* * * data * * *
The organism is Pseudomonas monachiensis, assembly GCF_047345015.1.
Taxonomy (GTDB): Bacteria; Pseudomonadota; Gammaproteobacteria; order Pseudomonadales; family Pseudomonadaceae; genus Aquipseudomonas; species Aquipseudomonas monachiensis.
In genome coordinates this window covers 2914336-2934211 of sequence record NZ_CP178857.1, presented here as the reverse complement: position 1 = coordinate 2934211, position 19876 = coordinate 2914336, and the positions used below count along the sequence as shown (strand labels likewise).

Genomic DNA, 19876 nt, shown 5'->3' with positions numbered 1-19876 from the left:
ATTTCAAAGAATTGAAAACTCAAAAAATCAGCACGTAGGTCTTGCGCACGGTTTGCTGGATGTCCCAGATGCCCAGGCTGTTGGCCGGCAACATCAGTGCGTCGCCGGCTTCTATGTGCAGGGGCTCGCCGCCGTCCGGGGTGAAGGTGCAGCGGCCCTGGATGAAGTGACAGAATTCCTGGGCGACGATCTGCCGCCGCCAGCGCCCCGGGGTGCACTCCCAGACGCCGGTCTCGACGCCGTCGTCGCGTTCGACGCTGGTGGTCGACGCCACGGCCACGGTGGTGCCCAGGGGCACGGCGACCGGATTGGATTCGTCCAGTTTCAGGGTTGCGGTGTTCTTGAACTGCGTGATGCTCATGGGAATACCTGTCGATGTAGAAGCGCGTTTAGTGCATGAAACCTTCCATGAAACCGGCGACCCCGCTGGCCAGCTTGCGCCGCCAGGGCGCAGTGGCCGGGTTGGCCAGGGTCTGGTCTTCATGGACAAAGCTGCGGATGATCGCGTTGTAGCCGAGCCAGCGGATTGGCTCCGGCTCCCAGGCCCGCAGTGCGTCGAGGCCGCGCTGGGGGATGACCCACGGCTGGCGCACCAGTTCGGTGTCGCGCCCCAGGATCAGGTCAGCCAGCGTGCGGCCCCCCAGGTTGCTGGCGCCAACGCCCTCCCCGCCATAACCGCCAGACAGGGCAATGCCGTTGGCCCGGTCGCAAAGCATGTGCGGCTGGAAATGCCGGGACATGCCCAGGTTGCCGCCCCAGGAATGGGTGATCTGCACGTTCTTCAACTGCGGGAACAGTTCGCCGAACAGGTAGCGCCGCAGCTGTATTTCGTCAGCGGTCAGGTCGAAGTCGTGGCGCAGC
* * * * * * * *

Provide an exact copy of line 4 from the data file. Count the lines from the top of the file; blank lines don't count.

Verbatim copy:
Genomic DNA, 19876 nt, shown 5'->3' with positions numbered 1-19876 from the left: